Predicting Flus and Fender Benders
How agent-based simulation modeling from Research can improve our lives
What if scientists could examine school policies and predict which ones should be enforced to best slow the spread of the flu among students? How can a highway patrol force predict which types of penalties would most reduce local accidents? What if there was a way for us to try out different energy-saving behaviors, and then compare the predicted results, before we invested in actually doing them? How many lives, and how much money and time could be saved?
These are some of the questions that researcher Segev Wasserkrug and his IBM Research - Haifa team had in mind when developing models for agent-based simulation. Agent-based simulation modeling is a form of computational modeling based on studying the behaviors of agents—entities independent from their environments (people, in most cases). The modeling focuses on the interaction among agents, the agents’ likely responses to various factors, and the observation that past behavior is not always an accurate prediction of future performance. With traditional modeling methods, scientists study various groups within a population, based on history and on certain assumptions about behavior.
Modeling traffic trends
For traffic analysis, traditional modeling might involve studying the history of accidents for a particular stretch of road and applying those statistics to predict the number of accidents for the next year.
Certain trends would emerge over time—more accidents in the summer than in the winter months, or a ten percent increase in overall accidents each year, for example. That information could be somewhat useful in making decisions about when or how much to increase police presence each year; however, this type of modeling has its limitations. The model is based on the assumption that increasing police presence would result in drivers slowing down and driving more carefully, ultimately reducing the number of accidents.
Yet people do not always behave rationally, and if we don't have statistics showing specifically how increased police presence on that particular stretch of road affected the accident rate in past years, we can't predict that doing it now would have the desired effect. The more complex the factor we are interested in checking, the more limited we are by traditional modeling. If we want to compare types of police presence, such as marked or unmarked cars, or even types of penalties, like fines or license revocation, then a model based on past statistics isn't much help.
Agents to the rescue
Agent-based simulation modeling takes into account that not all agents behave the same way in response to the same factors, and that relationships among agents are more complex than can be demonstrated by traditional modeling. An agent-based simulation model divides the drivers into groups based on behavior (cautious drivers and aggressive drivers, for example), and then adds different types of interaction, such as horn honking or tailgating. A cautious driver caught in front of a tailgater or in front of a honking driver, might simply signal and move lanes, while a more aggressive driver might speed up even slam on the brakes. When many types of drivers along with many types of interactions are represented, an agent-based model can capture a realistic picture of the particular environment and population being studied.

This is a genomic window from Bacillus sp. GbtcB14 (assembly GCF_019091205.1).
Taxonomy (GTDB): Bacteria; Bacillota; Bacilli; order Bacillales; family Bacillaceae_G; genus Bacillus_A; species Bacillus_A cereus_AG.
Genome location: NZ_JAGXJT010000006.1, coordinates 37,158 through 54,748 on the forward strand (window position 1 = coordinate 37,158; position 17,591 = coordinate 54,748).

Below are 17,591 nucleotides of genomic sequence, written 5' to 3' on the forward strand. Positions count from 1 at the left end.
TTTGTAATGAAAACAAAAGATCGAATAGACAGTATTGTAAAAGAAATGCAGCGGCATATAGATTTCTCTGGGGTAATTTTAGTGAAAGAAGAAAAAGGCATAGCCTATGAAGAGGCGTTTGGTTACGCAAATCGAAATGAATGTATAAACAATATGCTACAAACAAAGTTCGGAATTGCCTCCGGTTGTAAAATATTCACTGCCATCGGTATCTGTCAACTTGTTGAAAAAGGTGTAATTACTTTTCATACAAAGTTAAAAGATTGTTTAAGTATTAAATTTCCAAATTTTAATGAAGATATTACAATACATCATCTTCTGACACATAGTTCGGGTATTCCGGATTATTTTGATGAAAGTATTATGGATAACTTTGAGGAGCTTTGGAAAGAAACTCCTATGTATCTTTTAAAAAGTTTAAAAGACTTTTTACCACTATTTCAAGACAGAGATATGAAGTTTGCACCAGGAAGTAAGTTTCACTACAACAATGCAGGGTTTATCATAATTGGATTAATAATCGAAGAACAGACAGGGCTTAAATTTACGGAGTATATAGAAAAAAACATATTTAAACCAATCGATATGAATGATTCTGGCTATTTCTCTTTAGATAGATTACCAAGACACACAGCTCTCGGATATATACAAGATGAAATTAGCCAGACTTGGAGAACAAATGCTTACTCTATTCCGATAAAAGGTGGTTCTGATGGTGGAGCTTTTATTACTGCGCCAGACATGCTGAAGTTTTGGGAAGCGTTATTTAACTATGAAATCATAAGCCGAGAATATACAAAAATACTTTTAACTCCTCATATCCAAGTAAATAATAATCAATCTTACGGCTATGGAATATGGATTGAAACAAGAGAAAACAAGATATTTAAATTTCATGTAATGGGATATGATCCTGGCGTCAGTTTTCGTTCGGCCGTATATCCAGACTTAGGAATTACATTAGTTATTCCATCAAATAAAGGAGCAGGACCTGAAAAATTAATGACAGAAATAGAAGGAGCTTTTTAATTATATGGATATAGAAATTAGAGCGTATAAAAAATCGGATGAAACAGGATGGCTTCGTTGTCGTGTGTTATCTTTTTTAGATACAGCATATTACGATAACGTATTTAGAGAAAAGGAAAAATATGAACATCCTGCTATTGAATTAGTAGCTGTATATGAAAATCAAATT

At that point, outside factors, such as increased police presence, could be added into the mix. Rather than predicting how increased police presence would affect the environment (as in traditional models), an agent-based simulation model computes how each of the various groups will react to the change, based on their known qualities as a group, and then ultimately predicts an emergent behavior—how those reactions would influence the environment. Once the model is in place, it can be calibrated to changing conditions, and then rerun to predict the future reactions for each program in question.
US National Institutes of Health project known as MIDAS (Models of Infectious Disease Agent Study) agent-based modeling was used to help shape avian flu (H5N1) policy, by studying the ways in which diseases spread. The models were used to understand how people move around—children going to school, adults commuting to work, families traveling between cities, as well as how the different groups react to symptoms of a disease, often becoming less mobile as they become sicker. In addition to tracking the predicted spread of the disease, the models could check countermeasures as well. Airport closures, for example, may stop some people from traveling, but may encourage others to travel by train or bus. The same types of technologies will be essential in understanding the spread of other pandemics, such as swine flu (H1N1) and other emerging infectious diseases.In a
Agent-based simulation modes are already being used in the health, security, disaster-response, and energy-consumption fields. Because the models are graphic in nature, they can be easily read by policy-makers (who are not necessarily researchers) and the findings can be quickly interpreted and put into action. As the technology advances, the already widespread applications will continue to expand.